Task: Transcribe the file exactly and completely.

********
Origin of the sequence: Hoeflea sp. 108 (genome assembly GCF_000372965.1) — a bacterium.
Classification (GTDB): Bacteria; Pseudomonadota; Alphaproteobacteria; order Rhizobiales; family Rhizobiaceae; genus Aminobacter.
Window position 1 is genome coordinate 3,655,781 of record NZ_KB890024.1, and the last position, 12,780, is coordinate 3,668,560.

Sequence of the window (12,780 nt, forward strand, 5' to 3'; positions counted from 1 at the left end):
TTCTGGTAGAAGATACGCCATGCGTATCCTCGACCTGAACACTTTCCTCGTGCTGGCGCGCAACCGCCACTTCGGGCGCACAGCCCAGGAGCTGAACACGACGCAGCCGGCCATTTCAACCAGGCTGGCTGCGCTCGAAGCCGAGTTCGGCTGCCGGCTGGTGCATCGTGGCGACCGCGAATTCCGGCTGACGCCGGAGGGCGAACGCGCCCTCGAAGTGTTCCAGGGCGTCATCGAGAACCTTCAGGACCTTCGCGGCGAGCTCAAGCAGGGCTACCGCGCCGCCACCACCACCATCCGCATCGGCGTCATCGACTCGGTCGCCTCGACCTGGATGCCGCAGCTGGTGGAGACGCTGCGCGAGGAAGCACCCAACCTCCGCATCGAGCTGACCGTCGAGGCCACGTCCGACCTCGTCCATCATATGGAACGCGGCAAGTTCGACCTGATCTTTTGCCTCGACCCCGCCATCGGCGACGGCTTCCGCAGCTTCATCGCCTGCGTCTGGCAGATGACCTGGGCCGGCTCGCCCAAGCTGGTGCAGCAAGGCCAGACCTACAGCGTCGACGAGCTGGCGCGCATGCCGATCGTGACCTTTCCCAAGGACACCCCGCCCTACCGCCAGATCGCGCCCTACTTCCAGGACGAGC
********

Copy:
Origin of the sequence: Hoeflea sp. 108 (genome assembly GCF_000372965.1) — a bacterium.
Classification (GTDB): Bacteria; Pseudomonadota; Alphaproteobacteria; order Rhizobiales; family Rhizobiaceae; genus Aminobacter.
Window position 1 is genome coordinate 3,655,781 of record NZ_KB890024.1, and the last position, 12,780, is coordinate 3,668,560.

Sequence of the window (12,780 nt, forward strand, 5' to 3'; positions counted from 1 at the left end):
TTCTGGTAGAAGATACGCCATGCGTATCCTCGACCTGAACACTTTCCTCGTGCTGGCGCGCAACCGCCACTTCGGGCGCACAGCCCAGGAGCTGAACACGACGCAGCCGGCCATTTCAACCAGGCTGGCTGCGCTCGAAGCCGAGTTCGGCTGCCGGCTGGTGCATCGTGGCGACCGCGAATTCCGGCTGACGCCGGAGGGCGAACGCGCCCTCGAAGTGTTCCAGGGCGTCATCGAGAACCTTCAGGACCTTCGCGGCGAGCTCAAGCAGGGCTACCGCGCCGCCACCACCACCATCCGCATCGGCGTCATCGACTCGGTCGCCTCGACCTGGATGCCGCAGCTGGTGGAGACGCTGCGCGAGGAAGCACCCAACCTCCGCATCGAGCTGACCGTCGAGGCCACGTCCGACCTCGTCCATCATATGGAACGCGGCAAGTTCGACCTGATCTTTTGCCTCGACCCCGCCATCGGCGACGGCTTCCGCAGCTTCATCGCCTGCGTCTGGCAGATGACCTGGGCCGGCTCGCCCAAGCTGGTGCAGCAAGGCCAGACCTACAGCGTCGACGAGCTGGCGCGCATGCCGATCGTGACCTTTCCCAAGGACACCCCGCCCTACCGCCAGATCGCGCCCTACTTCCAGGACGAGC